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Former polygamous police chief opens up about tenure

HILDALE, Utah (AP) — A former police chief in the polygamous community led by Warren Jeffs says he took direction from sect leaders and ignored underage marriages.

Helaman Barlow said in a rare interview that he tried to balance being loyal to sect leaders while also doing police work you would expect in any town, The Salt Lake Tribune reported ( ).

“This community,” Barlow said, “has always been a theocracy.”

He said he didn’t report men who married 16-year-old girls. He tracked people who left the sect by looking up their driver’s licenses. He made it difficult and obstructed the FBI when the agency came to the twin cities of Hildale, Utah, and Colorado City, Arizona.

Attorneys for the towns deny allegations that church leaders control police chiefs and officers, pointing to the fact that no officer there has been decertified by the state. Blake Hamilton, attorney for Hildale, has questioned Barlow’s honesty since Barlow told prosecutors he lied under oath during a March trial in Arizona.

Barlow, 49, was put on administrative leave in April 2014 and fired several months later. He has now left the sect and in exchange for immunity, is working with state and federal officials who are investigating a group known as The Fundamentalist Church of Jesus Christ of Latter-Day Saints.

Former Arizona Attorney General Tom Horne asked a federal judge last year to disband the police department in the town, citing Barlow’s testimony as new proof that the agency is the splinter religious group’s de facto law enforcement arm.

But U.S. District Judge James Teilborg denied the request, saying handing power over to county sheriffs would burden the twin cities and the states with a layer of bureaucracy extending into potential perpetuity.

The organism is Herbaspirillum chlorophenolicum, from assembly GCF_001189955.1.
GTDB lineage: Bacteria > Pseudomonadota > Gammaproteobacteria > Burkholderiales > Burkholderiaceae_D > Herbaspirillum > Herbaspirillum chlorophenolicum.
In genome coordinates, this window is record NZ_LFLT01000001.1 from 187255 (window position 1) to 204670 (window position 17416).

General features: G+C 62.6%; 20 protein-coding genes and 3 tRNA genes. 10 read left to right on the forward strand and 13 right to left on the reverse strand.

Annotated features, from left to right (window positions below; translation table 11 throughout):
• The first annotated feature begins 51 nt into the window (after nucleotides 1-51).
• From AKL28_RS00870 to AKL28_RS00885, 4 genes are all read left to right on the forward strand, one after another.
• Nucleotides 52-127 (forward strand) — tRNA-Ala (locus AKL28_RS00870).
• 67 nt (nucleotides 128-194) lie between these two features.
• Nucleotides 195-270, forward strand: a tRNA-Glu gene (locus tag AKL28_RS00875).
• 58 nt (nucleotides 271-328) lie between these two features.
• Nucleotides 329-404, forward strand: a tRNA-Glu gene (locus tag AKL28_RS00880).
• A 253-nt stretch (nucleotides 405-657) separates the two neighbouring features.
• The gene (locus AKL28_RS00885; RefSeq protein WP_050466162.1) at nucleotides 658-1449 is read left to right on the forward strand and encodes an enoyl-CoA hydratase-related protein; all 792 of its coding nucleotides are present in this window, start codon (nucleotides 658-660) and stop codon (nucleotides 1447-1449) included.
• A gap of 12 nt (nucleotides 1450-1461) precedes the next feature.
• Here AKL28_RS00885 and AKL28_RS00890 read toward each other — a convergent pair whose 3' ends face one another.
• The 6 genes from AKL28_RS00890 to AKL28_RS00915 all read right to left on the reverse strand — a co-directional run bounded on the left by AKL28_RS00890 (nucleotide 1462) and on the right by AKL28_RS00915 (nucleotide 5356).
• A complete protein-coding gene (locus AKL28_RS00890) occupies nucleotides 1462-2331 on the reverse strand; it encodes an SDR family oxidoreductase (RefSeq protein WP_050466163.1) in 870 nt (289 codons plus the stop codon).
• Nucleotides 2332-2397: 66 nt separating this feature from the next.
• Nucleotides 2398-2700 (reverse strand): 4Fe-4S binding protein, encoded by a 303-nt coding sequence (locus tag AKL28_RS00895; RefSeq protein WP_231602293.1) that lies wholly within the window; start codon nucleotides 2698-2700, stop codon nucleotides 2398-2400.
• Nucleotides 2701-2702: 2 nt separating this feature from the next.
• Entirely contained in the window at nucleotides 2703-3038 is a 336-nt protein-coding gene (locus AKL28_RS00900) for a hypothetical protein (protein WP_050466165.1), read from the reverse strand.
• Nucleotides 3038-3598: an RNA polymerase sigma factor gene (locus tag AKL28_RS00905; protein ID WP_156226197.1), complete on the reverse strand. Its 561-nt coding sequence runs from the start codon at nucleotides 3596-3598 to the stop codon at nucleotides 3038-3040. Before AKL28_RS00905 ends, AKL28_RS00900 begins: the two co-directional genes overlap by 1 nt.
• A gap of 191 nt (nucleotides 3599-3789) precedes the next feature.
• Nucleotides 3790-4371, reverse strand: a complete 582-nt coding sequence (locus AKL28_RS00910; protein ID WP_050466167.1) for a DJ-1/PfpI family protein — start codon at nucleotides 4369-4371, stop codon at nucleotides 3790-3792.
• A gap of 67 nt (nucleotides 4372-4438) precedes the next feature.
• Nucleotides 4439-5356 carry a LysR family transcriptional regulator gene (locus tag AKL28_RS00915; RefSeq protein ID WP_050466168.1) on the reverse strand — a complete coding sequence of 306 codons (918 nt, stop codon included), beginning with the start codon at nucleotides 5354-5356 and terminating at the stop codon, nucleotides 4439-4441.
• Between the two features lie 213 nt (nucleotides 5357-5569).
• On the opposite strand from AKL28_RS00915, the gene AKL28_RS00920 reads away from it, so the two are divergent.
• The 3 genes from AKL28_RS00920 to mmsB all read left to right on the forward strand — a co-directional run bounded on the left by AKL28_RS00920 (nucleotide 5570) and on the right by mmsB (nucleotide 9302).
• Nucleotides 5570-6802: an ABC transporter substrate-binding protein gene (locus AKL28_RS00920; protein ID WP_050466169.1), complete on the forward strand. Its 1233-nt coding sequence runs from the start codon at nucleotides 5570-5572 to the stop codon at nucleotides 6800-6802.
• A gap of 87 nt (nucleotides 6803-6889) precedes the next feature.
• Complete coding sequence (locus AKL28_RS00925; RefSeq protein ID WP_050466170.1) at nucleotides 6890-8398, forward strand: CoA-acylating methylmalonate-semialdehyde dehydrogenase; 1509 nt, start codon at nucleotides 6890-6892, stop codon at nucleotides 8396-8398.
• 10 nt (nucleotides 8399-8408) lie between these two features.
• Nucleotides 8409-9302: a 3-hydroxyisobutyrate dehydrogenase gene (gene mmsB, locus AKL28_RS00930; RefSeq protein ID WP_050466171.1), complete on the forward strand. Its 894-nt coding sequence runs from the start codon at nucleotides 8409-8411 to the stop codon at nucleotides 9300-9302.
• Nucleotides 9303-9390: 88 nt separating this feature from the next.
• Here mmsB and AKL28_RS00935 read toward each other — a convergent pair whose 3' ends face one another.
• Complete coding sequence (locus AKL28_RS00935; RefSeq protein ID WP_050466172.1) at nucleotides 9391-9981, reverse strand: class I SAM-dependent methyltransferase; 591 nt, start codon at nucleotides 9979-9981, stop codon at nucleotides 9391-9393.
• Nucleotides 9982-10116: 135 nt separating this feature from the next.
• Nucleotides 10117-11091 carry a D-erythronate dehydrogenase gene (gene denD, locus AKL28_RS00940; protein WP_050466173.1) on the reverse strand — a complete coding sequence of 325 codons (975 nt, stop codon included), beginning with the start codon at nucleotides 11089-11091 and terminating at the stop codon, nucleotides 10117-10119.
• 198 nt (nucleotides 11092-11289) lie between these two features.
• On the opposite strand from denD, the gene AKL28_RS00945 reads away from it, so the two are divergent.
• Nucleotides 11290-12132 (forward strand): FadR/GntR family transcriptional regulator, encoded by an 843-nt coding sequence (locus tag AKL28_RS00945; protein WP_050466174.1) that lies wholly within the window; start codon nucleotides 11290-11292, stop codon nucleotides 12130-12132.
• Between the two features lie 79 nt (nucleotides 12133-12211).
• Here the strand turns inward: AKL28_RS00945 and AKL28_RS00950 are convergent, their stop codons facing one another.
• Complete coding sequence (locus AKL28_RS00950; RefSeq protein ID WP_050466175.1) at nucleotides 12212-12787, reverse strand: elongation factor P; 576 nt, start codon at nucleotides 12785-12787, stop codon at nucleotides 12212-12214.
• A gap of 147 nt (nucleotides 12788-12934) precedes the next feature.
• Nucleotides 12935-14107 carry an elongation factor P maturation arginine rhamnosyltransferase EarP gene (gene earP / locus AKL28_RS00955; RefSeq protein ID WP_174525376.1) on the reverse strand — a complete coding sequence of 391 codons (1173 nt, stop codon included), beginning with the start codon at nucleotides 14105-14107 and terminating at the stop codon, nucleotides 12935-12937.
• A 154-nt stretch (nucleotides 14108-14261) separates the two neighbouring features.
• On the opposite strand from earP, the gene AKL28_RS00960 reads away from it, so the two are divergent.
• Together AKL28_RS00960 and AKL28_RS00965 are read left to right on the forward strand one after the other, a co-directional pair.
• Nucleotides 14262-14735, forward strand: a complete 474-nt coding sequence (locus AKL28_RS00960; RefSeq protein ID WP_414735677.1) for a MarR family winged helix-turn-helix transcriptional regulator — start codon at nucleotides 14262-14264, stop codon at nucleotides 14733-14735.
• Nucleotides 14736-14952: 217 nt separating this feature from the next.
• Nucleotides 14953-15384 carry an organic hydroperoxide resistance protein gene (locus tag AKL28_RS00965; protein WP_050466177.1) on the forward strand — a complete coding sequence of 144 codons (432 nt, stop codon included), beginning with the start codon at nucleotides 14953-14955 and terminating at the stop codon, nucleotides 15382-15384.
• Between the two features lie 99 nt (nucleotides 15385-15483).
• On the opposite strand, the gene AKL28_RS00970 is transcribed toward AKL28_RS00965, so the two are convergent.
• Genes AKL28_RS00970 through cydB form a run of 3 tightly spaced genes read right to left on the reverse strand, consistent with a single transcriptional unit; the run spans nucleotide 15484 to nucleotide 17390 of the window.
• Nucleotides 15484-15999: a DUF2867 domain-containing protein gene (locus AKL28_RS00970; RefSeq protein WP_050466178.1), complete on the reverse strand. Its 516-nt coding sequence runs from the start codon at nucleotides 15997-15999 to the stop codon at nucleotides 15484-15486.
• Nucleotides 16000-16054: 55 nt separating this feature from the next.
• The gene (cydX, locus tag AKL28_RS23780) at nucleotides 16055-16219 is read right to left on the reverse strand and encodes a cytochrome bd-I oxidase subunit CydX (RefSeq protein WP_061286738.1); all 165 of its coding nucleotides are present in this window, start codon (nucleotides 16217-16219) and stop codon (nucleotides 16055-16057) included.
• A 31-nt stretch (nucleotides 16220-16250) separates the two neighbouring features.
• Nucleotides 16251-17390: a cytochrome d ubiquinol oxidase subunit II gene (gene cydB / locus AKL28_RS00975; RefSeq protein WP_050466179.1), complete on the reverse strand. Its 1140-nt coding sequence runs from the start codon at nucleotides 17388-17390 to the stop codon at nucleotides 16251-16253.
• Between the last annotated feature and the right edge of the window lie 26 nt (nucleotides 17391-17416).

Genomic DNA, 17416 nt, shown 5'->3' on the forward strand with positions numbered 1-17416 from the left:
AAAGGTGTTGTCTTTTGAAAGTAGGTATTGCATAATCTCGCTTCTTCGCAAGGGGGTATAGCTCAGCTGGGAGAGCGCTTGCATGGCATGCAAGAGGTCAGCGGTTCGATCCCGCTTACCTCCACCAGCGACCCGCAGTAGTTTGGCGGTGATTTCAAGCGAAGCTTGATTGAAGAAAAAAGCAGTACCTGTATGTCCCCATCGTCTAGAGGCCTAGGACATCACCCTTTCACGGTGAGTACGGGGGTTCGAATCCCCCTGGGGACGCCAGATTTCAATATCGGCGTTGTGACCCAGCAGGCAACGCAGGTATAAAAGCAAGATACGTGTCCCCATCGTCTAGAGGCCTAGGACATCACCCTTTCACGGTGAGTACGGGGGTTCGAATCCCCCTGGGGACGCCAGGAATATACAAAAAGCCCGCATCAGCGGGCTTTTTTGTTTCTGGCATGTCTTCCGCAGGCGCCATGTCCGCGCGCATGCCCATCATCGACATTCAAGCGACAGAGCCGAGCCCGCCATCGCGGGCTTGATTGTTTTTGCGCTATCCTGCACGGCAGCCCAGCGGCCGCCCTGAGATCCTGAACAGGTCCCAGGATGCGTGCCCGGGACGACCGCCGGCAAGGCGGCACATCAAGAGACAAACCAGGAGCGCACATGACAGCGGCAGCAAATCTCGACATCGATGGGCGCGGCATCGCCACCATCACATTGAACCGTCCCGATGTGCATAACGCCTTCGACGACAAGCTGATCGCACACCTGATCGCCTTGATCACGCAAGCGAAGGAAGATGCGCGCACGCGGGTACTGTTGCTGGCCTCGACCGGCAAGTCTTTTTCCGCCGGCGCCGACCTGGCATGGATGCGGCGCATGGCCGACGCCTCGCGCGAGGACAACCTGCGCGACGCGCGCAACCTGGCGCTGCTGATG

Barlow told prosecutors that church leaders choose who goes to the police academy, have access to surveillance cameras around town and ordered officers to follow a church edict that bars Internet use even though it inhibits police work, court records show.

During a recent interview with the Tribune, Barlow was asked about the worst thing he did as the town marshal.

“I better not tell you that,” he said.

Barlow’s family has been part of the polygamous community going back several generations. His grandfather was one of the founders and the sect’s prophet from 1935 until he died in 1949. His father was a police officer and spokesman from the group in the 1980s.

The sect is a radical offshoot of mainstream Mormonism whose members believe polygamy brings exaltation in heaven. Polygamy is a legacy of the early teachings of the mainstream Mormon church, but the faith abandoned the practice in 1890 and strictly prohibits it today.

Barlow said he has never taken multiple wives, and that he and his only wife have 11 children. He still lives in Colorado City.

He first joined the town police department in 1994. Afterward, then-church leader Rulon Jeffs took him out to lunch and told him to basically stand between the church and all harm, Barlow said.

Barlow said he wanted out of the sect in 2008 after learning that Warren Jeffs had taken child brides and engaged in sexual relations with them in the temple. He found that out after Texas authorities raided the sect’s compound in Eldorado, Texas, eventually leading to Jeffs being sent to prison for sexually assaulting underage girls.

Jeffs is serving a life sentence in Texas but is thought to be leading the sect from prison with help from his brother Lyle Jeffs who lives in the community.


Information from: The Salt Lake Tribune,

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